WASHINGTON, February 10, 2012 (LifeSiteNews.com) - President Obama’s defense of his deceptive rephrasing of the birth control mandate on Friday - suggesting that insurers can provide the drugs for free because fewer children means less overall health costs - lays the groundwork for a future abortion mandate, the National Right to Life Committee has warned.
In order to assuage outrage from Catholic groups, President Obama on Friday afternoon essentially claimed that religious employers wouldn’t really pay for the birth control their employees receive in health care plans because insurers would chalk up the drugs as balancing out the potential costs of bearing a child.
“President Obama today promulgated a scam that, if he is re-elected, will allow him to mandate that every health plan in America cover abortion on demand,” said NRLC Legislative Director Douglas Johnson.
“The same twisted logic will be applied: By ordering health plans to cover elective abortion, health plans would save the much higher costs of prenatal care, childbirth, and care for the baby - and under the Obama scam, if a procedure saves money, then that means that you’re not really paying for it when the government mandates it.”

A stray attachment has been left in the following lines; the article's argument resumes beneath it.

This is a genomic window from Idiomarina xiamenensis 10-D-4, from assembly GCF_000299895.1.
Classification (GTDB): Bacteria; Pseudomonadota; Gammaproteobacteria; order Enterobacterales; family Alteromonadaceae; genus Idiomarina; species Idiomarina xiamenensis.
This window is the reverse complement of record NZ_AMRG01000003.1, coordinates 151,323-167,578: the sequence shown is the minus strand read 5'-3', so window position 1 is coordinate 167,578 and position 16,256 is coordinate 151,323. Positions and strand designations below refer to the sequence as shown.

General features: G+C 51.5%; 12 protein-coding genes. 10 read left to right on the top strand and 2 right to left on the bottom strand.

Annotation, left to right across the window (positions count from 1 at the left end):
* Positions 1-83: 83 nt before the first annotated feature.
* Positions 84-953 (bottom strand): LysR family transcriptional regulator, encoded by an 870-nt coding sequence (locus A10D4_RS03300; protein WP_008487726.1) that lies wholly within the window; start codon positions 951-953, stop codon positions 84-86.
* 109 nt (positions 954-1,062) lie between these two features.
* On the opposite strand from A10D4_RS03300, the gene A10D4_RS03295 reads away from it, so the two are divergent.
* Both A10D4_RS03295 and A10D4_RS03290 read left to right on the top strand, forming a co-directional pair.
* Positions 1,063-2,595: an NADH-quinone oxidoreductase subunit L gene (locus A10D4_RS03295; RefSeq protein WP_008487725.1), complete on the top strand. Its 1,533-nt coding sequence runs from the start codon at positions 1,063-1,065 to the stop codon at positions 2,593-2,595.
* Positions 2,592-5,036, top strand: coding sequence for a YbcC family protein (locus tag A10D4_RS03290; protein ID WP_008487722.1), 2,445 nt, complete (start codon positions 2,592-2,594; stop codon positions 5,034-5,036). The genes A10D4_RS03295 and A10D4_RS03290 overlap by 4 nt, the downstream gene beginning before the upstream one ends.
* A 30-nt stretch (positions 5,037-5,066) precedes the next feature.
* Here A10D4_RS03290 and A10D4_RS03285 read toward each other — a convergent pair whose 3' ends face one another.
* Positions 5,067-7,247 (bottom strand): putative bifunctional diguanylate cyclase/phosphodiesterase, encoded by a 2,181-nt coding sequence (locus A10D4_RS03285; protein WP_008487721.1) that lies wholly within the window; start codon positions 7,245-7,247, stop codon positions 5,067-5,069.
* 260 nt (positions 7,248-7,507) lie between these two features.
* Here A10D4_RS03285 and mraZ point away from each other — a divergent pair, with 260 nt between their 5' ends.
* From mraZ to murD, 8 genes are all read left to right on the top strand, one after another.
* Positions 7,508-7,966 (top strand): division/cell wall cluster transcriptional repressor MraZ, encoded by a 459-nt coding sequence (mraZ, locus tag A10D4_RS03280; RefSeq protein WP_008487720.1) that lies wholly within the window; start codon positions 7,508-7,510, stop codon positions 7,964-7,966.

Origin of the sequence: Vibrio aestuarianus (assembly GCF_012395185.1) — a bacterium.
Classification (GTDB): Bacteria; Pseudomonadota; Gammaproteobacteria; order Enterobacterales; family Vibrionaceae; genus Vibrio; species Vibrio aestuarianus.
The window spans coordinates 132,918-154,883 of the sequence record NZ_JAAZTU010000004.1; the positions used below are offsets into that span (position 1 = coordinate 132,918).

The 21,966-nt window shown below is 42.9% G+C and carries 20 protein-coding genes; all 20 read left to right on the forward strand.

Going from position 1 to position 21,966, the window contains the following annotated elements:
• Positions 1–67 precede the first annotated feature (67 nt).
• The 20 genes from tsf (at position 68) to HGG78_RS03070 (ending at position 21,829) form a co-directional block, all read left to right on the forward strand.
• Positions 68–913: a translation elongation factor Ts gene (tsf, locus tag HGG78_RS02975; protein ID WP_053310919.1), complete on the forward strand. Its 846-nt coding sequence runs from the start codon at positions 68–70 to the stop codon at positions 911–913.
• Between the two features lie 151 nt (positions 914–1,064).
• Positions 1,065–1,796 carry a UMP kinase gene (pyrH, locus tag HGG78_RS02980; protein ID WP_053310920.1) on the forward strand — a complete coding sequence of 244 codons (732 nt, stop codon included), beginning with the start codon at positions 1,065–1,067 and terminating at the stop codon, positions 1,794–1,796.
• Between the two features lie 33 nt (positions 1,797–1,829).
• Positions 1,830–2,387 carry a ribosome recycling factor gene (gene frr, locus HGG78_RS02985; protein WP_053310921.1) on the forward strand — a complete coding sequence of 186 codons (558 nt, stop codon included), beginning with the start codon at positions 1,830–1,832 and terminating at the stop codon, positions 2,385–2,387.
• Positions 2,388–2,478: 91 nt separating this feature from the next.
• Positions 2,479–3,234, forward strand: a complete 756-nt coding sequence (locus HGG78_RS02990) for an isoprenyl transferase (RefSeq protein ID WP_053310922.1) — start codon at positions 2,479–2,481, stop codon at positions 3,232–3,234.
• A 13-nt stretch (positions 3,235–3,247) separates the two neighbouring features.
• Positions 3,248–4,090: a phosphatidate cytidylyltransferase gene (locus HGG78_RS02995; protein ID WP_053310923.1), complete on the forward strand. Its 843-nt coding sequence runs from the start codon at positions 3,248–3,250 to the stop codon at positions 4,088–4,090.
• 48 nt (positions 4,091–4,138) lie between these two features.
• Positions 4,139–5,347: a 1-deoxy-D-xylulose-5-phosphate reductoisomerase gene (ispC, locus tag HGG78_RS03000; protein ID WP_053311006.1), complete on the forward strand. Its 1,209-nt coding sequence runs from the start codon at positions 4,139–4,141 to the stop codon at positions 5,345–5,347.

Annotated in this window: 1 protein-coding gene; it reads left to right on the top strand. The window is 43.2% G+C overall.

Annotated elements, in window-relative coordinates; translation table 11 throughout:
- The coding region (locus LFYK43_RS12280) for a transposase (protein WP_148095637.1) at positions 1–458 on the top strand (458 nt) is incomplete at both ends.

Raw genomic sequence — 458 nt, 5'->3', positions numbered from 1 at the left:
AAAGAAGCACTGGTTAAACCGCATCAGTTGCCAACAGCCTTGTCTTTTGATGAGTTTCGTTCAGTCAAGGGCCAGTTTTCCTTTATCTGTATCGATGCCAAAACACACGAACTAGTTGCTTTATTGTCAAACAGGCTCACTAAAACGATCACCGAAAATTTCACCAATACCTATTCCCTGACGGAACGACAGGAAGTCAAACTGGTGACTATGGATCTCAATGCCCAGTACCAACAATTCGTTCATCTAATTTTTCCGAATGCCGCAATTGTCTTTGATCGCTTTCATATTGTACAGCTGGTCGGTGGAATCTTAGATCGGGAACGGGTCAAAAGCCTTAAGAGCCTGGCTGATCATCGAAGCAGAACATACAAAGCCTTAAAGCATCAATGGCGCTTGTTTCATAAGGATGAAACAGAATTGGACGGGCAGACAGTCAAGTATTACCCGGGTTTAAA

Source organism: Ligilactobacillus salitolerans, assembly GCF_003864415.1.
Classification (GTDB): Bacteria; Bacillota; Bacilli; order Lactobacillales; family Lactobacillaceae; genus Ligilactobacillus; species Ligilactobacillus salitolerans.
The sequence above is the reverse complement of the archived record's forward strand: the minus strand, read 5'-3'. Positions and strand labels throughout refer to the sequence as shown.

The supposed “revision” of the birth control mandate drew strong praise from abortion and family planning groups such as Planned Parenthood and NARAL Pro-Choice America.
Johnson said the same “doublespeak” could be used to say that Medicaid, prior to the Hyde amendment blocking abortion funding, was not really “funding abortion” because “after all, every abortion that the government paid for also saved the government money.” The same reasoning could even be applied to physician-assisted suicide in states where it has been legalized, he said, since “each suicide would result in a net savings to the plan” and thus “it is really free and nobody really pays for it.”
The NRLC also pointed out that the Institutes of Medicine “panel of experts” Obama cited as recommending universal birth control coverage was loaded with progressive ideologues.
Johnson, who was heavily involved in the abortion debate surrounding the federal health care bill, emphasized that contrary to some reports, the bill certainly allows an abortion mandate.
He explained: “The law prevents the Secretary of Health and Human Services from including abortion in a list of federally mandated ‘essential health benefits.’ But the birth control mandate is based on an entirely different provision of the law, which allows the Secretary to mandate that all health plans cover any service that the Secretary places on a list of ‘preventive’ services. There is nothing in the law to prevent the Secretary from placing abortion, assisted suicide, or any other additional services on the preventive services list.”